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Controversies in rapid sequence intubation in children

Zelicof-Paul, Audreya; Smith-Lockridge, Arlenea; Schnadower, Davida; Tyler, Saraha; Levin, Serleb; Roskind, Cindya; Dayan, Petera

Current Opinion in Pediatrics: June 2005 - Volume 17 - Issue 3 - p 355-362
doi: 10.1097/01.mop.0000162365.64140.b7
Emergency and critical care medicine

Purpose of review Rapid sequence intubation is the method of choice for intubation of the emergency department patient. The purpose of the present review is to address several controversies pertaining to emergency department rapid sequence intubation of children.

Recent findings The topics covered in this review include the determination of the appropriate clinician to perform emergency department intubation, the use of atropine and lidocaine as premedications, the choice of sedative agents depending upon the clinical scenario, and the choice of neuromuscular blockade agent. Concerning these topics,

  • The literature supports that emergency department physicians, with appropriate training, successfully perform intubation in most patients.
  • Limited data exist to determine the appropriate use of atropine and lidocaine for rapid sequence intubation.
  • Etomidate has clearly become a preferred sedative for rapid sequence intubation with a low risk of cardiovascular side effects. Thiopental and propofol may more readily provide adequate sedation as compared with etomidate but both have the potential to reduce blood pressure.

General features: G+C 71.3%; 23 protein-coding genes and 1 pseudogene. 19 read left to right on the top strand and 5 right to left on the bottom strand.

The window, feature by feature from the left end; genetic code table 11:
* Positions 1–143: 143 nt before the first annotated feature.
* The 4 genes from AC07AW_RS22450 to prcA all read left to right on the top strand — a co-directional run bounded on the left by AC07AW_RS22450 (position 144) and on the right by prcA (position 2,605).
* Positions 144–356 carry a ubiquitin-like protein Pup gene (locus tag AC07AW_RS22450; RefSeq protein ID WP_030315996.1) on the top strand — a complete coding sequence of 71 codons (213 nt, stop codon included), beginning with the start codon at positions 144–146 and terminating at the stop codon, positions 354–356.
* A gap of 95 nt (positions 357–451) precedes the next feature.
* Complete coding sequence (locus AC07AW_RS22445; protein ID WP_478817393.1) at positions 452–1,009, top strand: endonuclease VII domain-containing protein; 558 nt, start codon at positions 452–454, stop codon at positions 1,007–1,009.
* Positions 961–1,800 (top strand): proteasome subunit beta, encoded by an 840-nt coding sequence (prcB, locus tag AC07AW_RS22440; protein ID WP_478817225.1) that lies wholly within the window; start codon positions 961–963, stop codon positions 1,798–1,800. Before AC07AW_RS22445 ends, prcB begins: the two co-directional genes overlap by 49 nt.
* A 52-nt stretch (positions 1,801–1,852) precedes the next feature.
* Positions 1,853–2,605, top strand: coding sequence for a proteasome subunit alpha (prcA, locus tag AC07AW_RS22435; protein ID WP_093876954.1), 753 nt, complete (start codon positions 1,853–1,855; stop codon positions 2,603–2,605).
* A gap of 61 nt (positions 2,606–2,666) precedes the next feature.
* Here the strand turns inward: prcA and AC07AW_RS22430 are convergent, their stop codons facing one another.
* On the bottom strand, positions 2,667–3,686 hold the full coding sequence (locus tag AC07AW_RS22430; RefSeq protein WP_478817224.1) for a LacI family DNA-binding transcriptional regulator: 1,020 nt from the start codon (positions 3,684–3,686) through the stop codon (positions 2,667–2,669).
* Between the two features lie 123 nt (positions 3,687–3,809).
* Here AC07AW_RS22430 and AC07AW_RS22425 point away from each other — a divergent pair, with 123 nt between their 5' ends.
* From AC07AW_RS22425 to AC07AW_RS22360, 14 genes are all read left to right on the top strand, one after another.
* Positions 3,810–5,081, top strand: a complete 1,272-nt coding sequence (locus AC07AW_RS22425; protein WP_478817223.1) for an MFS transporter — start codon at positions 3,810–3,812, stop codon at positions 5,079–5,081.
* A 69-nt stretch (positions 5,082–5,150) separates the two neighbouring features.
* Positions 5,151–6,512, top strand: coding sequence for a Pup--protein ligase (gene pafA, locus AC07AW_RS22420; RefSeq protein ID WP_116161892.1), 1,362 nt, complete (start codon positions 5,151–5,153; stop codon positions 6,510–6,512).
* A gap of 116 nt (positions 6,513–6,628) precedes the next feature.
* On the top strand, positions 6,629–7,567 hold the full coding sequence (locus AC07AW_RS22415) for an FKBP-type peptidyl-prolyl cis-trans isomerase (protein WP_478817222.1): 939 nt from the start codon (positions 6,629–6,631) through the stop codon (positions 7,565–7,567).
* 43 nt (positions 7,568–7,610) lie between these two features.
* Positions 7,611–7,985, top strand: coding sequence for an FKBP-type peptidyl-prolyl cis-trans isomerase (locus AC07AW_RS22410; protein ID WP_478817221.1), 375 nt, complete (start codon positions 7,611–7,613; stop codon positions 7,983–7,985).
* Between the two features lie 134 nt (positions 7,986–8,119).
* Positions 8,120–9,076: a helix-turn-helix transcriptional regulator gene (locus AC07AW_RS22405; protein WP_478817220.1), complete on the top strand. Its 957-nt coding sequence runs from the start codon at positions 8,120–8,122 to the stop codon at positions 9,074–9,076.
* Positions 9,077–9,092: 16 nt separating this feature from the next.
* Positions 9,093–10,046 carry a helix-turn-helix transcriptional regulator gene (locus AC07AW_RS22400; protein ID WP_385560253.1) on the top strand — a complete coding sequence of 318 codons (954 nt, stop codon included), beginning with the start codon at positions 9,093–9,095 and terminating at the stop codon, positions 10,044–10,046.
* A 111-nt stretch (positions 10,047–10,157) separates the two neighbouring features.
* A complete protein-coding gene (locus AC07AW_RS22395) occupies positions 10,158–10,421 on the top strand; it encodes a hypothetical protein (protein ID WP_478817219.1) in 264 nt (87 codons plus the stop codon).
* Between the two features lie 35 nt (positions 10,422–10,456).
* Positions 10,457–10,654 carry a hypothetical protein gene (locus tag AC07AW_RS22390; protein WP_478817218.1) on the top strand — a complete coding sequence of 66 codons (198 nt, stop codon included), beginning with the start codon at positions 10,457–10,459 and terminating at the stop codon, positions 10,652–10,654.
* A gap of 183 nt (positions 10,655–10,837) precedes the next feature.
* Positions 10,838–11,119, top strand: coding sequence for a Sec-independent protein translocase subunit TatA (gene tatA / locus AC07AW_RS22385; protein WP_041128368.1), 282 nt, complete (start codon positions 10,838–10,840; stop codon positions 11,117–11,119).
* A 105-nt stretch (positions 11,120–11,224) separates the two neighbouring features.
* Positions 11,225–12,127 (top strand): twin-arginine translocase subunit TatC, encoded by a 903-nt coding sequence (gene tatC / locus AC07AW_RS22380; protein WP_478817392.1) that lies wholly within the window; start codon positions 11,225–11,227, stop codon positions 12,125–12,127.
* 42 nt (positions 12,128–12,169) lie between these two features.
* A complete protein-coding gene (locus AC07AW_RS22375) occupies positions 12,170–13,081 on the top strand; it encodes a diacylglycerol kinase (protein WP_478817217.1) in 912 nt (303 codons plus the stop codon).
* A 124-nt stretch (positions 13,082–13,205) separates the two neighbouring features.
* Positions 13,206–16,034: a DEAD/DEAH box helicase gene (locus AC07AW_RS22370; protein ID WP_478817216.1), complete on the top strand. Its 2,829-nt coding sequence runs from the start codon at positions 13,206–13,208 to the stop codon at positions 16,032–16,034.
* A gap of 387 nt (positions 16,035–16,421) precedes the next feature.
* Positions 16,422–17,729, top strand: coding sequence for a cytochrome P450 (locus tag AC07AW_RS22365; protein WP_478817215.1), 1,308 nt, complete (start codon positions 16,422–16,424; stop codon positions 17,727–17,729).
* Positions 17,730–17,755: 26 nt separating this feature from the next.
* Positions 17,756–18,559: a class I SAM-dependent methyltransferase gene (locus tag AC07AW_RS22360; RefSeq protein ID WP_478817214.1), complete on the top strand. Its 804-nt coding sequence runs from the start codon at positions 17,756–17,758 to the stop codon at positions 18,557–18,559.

• Succinylcholine arguably remains the preferred neuromuscular blockade agent for rapid sequence intubation in most children. The side effects of succinylcholine occur in relatively predictable circumstances. Rocuronium is a commonly used nondepolarizing paralytic agent but its prolonged duration of action must be weighed against the risk of side effects associated with succinylcholine.

Summary Though more research is needed, the available data allow for the development of protocols that will result in a rational, scenario-based approach to rapid sequence intubation in children.

aDepartment of Pediatrics, Emergency Division, The Children's Hospital of New York-Presbyterian, Columbia University College of Physicians and Surgeons, New York, New York, USA, and bDepartment of Anesthesia, White Plains Hospital Center, White Plains, New York, USA

Correspondence to Peter Dayan, MD, MSC, The Children's Hospital of New York-Presbyterian, 622 W. 168th St., PH 137, New York, NY 10032, USA

Tel: 212 305 8595; fax: 212 305 6792; e-mail:

© 2005 Lippincott Williams & Wilkins, Inc.